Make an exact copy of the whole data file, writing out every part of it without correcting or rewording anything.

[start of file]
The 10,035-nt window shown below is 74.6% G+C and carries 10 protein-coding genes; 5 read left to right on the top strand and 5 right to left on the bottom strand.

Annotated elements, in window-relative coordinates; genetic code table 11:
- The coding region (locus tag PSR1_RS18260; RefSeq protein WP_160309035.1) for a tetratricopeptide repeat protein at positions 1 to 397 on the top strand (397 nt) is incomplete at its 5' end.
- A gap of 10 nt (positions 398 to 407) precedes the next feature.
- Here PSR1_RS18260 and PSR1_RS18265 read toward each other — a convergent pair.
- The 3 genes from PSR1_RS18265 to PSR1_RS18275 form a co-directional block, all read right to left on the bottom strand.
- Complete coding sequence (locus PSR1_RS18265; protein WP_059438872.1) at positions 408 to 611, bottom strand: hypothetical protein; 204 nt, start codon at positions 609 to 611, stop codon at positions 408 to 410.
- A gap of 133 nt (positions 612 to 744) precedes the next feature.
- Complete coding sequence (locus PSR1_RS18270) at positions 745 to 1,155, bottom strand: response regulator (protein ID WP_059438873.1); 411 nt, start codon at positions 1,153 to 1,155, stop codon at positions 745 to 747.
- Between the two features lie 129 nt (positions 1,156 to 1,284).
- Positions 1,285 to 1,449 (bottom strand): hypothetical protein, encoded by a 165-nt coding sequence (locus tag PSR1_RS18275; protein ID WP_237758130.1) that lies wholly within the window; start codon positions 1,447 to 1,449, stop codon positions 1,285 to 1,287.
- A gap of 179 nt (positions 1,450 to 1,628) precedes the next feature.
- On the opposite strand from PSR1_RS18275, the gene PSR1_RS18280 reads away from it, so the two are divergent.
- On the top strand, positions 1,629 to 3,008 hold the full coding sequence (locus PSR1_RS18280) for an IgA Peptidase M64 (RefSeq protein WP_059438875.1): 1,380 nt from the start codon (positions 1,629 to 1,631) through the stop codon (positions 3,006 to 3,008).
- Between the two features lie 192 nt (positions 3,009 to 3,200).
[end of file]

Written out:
The 10,035-nt window shown below is 74.6% G+C and carries 10 protein-coding genes; 5 read left to right on the top strand and 5 right to left on the bottom strand.

Annotated elements, in window-relative coordinates; genetic code table 11:
- The coding region (locus tag PSR1_RS18260; RefSeq protein WP_160309035.1) for a tetratricopeptide repeat protein at positions 1 to 397 on the top strand (397 nt) is incomplete at its 5' end.
- A gap of 10 nt (positions 398 to 407) precedes the next feature.
- Here PSR1_RS18260 and PSR1_RS18265 read toward each other — a convergent pair.
- The 3 genes from PSR1_RS18265 to PSR1_RS18275 form a co-directional block, all read right to left on the bottom strand.
- Complete coding sequence (locus PSR1_RS18265; protein WP_059438872.1) at positions 408 to 611, bottom strand: hypothetical protein; 204 nt, start codon at positions 609 to 611, stop codon at positions 408 to 410.
- A gap of 133 nt (positions 612 to 744) precedes the next feature.
- Complete coding sequence (locus PSR1_RS18270) at positions 745 to 1,155, bottom strand: response regulator (protein ID WP_059438873.1); 411 nt, start codon at positions 1,153 to 1,155, stop codon at positions 745 to 747.
- Between the two features lie 129 nt (positions 1,156 to 1,284).
- Positions 1,285 to 1,449 (bottom strand): hypothetical protein, encoded by a 165-nt coding sequence (locus tag PSR1_RS18275; protein ID WP_237758130.1) that lies wholly within the window; start codon positions 1,447 to 1,449, stop codon positions 1,285 to 1,287.
- A gap of 179 nt (positions 1,450 to 1,628) precedes the next feature.
- On the opposite strand from PSR1_RS18275, the gene PSR1_RS18280 reads away from it, so the two are divergent.
- On the top strand, positions 1,629 to 3,008 hold the full coding sequence (locus PSR1_RS18280) for an IgA Peptidase M64 (RefSeq protein WP_059438875.1): 1,380 nt from the start codon (positions 1,629 to 1,631) through the stop codon (positions 3,006 to 3,008).
- Between the two features lie 192 nt (positions 3,009 to 3,200).